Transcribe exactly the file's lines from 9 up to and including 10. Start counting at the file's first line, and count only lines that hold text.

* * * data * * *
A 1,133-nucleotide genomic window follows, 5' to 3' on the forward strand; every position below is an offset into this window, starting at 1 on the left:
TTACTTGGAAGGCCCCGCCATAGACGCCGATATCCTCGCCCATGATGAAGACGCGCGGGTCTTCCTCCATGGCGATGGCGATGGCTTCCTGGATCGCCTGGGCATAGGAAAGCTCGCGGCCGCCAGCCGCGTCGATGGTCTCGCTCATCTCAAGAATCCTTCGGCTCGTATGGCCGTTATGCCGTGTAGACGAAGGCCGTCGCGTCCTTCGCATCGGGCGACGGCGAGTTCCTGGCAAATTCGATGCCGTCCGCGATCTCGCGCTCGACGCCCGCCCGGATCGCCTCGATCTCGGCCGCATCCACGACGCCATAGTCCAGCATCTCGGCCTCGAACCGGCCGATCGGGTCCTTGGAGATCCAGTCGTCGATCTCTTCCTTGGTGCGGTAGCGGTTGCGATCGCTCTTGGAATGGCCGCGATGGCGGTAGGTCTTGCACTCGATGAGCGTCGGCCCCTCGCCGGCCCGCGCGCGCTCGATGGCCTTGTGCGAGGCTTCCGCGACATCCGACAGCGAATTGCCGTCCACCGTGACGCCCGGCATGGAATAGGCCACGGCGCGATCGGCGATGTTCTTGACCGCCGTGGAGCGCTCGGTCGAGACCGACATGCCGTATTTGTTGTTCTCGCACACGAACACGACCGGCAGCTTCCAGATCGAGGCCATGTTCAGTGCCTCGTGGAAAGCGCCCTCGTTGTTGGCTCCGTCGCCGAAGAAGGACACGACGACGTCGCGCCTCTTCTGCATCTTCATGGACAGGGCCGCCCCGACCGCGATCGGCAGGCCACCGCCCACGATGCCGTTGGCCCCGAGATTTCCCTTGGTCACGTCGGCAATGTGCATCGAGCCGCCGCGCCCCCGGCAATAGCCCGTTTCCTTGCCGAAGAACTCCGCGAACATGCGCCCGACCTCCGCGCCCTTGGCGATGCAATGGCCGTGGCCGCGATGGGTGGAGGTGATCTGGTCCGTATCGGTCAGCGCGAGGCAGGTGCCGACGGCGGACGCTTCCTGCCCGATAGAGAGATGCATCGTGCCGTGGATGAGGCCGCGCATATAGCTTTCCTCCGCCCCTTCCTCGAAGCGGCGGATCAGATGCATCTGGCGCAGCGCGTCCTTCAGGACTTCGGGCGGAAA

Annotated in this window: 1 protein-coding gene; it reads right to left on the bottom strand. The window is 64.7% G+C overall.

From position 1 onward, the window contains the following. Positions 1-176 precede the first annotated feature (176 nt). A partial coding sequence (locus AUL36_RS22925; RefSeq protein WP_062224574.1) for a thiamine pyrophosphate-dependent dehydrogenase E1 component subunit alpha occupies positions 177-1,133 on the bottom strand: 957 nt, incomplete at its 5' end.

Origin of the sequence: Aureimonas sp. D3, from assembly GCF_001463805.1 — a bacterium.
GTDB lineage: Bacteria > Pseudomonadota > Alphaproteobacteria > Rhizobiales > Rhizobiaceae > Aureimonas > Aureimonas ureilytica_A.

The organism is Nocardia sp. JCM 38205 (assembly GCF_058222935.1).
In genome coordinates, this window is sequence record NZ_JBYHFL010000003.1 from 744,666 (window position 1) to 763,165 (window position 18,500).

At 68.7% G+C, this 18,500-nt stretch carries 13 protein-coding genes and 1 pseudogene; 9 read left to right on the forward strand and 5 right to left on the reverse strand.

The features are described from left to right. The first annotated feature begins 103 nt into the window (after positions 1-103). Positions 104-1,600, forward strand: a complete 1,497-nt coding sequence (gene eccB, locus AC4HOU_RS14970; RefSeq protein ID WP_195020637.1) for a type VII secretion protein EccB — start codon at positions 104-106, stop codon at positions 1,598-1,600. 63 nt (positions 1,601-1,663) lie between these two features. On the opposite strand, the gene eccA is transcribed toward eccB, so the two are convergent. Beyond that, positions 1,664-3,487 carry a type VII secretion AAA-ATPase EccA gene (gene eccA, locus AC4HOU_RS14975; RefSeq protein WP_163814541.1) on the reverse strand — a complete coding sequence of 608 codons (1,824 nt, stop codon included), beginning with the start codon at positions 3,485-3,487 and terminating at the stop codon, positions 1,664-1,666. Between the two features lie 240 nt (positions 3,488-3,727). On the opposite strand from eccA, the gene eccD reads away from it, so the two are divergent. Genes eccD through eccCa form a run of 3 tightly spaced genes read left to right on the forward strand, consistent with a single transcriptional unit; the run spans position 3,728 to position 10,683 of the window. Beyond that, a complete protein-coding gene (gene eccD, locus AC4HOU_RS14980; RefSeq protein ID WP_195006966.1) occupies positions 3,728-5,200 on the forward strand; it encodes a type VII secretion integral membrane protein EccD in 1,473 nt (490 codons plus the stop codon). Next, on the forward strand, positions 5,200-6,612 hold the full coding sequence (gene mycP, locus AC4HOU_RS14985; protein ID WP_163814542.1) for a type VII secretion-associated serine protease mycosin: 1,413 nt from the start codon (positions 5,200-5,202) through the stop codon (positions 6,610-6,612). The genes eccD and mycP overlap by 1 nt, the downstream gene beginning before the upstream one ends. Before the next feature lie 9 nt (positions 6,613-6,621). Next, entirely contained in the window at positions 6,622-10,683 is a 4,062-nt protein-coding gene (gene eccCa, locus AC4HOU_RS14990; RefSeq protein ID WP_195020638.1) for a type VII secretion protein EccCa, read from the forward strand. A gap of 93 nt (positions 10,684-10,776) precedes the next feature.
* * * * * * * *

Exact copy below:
At 68.7% G+C, this 18,500-nt stretch carries 13 protein-coding genes and 1 pseudogene; 9 read left to right on the forward strand and 5 right to left on the reverse strand.

The features are described from left to right. The first annotated feature begins 103 nt into the window (after positions 1-103). Positions 104-1,600, forward strand: a complete 1,497-nt coding sequence (gene eccB, locus AC4HOU_RS14970; RefSeq protein ID WP_195020637.1) for a type VII secretion protein EccB — start codon at positions 104-106, stop codon at positions 1,598-1,600. 63 nt (positions 1,601-1,663) lie between these two features. On the opposite strand, the gene eccA is transcribed toward eccB, so the two are convergent. Beyond that, positions 1,664-3,487 carry a type VII secretion AAA-ATPase EccA gene (gene eccA, locus AC4HOU_RS14975; RefSeq protein WP_163814541.1) on the reverse strand — a complete coding sequence of 608 codons (1,824 nt, stop codon included), beginning with the start codon at positions 3,485-3,487 and terminating at the stop codon, positions 1,664-1,666. Between the two features lie 240 nt (positions 3,488-3,727). On the opposite strand from eccA, the gene eccD reads away from it, so the two are divergent. Genes eccD through eccCa form a run of 3 tightly spaced genes read left to right on the forward strand, consistent with a single transcriptional unit; the run spans position 3,728 to position 10,683 of the window. Beyond that, a complete protein-coding gene (gene eccD, locus AC4HOU_RS14980; RefSeq protein ID WP_195006966.1) occupies positions 3,728-5,200 on the forward strand; it encodes a type VII secretion integral membrane protein EccD in 1,473 nt (490 codons plus the stop codon). Next, on the forward strand, positions 5,200-6,612 hold the full coding sequence (gene mycP, locus AC4HOU_RS14985; protein ID WP_163814542.1) for a type VII secretion-associated serine protease mycosin: 1,413 nt from the start codon (positions 5,200-5,202) through the stop codon (positions 6,610-6,612). The genes eccD and mycP overlap by 1 nt, the downstream gene beginning before the upstream one ends. Before the next feature lie 9 nt (positions 6,613-6,621). Next, entirely contained in the window at positions 6,622-10,683 is a 4,062-nt protein-coding gene (gene eccCa, locus AC4HOU_RS14990; RefSeq protein ID WP_195020638.1) for a type VII secretion protein EccCa, read from the forward strand. A gap of 93 nt (positions 10,684-10,776) precedes the next feature.